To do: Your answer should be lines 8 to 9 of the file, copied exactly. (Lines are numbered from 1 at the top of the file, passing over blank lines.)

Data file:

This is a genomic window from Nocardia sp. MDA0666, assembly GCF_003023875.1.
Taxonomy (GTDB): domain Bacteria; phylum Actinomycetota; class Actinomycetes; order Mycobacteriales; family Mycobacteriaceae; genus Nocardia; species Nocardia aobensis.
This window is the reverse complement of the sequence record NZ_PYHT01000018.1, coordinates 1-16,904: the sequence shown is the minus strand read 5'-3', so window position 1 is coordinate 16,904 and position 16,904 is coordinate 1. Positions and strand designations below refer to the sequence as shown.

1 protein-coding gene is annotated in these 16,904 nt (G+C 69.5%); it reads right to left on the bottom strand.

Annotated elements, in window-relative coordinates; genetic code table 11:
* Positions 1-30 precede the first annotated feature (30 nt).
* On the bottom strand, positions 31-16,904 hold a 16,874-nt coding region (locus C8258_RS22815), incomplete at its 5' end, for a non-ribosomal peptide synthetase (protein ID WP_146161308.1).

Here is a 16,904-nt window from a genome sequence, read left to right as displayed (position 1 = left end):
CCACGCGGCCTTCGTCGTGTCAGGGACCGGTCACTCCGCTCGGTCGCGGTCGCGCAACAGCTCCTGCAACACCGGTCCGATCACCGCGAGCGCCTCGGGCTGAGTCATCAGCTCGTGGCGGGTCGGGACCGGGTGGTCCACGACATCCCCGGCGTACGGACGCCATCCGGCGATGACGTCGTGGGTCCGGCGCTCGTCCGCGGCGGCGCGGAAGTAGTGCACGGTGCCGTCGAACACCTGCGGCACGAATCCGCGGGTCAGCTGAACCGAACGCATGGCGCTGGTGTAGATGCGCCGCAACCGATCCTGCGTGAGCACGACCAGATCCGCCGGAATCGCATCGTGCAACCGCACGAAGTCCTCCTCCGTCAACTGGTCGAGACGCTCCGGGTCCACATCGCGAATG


Here is a 16,904-nt window from a genome sequence, read left to right as displayed (position 1 = left end):
CCACGCGGCCTTCGTCGTGTCAGGGACCGGTCACTCCGCTCGGTCGCGGTCGCGCAACAGCTCCTGCAACACCGGTCCGATCACCGCGAGCGCCTCGGGCTGAGTCATCAGCTCGTGGCGGGTCGGGACCGGGTGGTCCACGACATCCCCGGCGTACGGACGCCATCCGGCGATGACGTCGTGGGTCCGGCGCTCGTCCGCGGCGGCGCGGAAGTAGTGCACGGTGCCGTCGAACACCTGCGGCACGAATCCGCGGGTCAGCTGAACCGAACGCATGGCGCTGGTGTAGATGCGCCGCAACCGATCCTGCGTGAGCACGACCAGATCCGCCGGAATCGCATCGTGCAACCGCACGAAGTCCTCCTCCGTCAACTGGTCGAGACGCTCCGGGTCCACATCGCGAATG